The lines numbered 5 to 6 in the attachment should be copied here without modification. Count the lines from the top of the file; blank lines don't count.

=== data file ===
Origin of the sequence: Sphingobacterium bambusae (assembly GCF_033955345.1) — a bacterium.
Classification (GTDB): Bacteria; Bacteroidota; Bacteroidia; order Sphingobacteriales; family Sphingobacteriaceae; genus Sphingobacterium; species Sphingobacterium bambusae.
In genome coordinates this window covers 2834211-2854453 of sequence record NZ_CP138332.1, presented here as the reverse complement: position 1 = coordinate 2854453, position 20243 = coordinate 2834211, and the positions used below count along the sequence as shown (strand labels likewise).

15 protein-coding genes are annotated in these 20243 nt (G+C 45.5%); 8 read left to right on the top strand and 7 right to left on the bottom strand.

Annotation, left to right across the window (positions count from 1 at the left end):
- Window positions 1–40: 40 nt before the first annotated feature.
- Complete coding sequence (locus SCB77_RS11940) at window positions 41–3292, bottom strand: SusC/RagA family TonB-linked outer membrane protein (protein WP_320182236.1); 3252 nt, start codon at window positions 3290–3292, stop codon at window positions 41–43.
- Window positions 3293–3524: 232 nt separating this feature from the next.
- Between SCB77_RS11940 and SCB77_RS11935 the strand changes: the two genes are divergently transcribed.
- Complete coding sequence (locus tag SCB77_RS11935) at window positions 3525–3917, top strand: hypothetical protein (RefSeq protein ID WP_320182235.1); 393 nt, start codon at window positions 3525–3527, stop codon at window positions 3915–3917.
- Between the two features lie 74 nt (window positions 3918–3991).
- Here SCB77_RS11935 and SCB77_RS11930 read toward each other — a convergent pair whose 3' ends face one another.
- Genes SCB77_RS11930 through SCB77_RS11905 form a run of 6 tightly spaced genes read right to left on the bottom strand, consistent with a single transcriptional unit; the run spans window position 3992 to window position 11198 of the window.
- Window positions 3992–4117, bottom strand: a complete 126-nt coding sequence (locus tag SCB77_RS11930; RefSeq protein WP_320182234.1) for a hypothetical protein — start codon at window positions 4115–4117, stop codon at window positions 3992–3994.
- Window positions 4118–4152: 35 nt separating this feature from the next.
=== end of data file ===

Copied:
Annotation, left to right across the window (positions count from 1 at the left end):
- Window positions 1–40: 40 nt before the first annotated feature.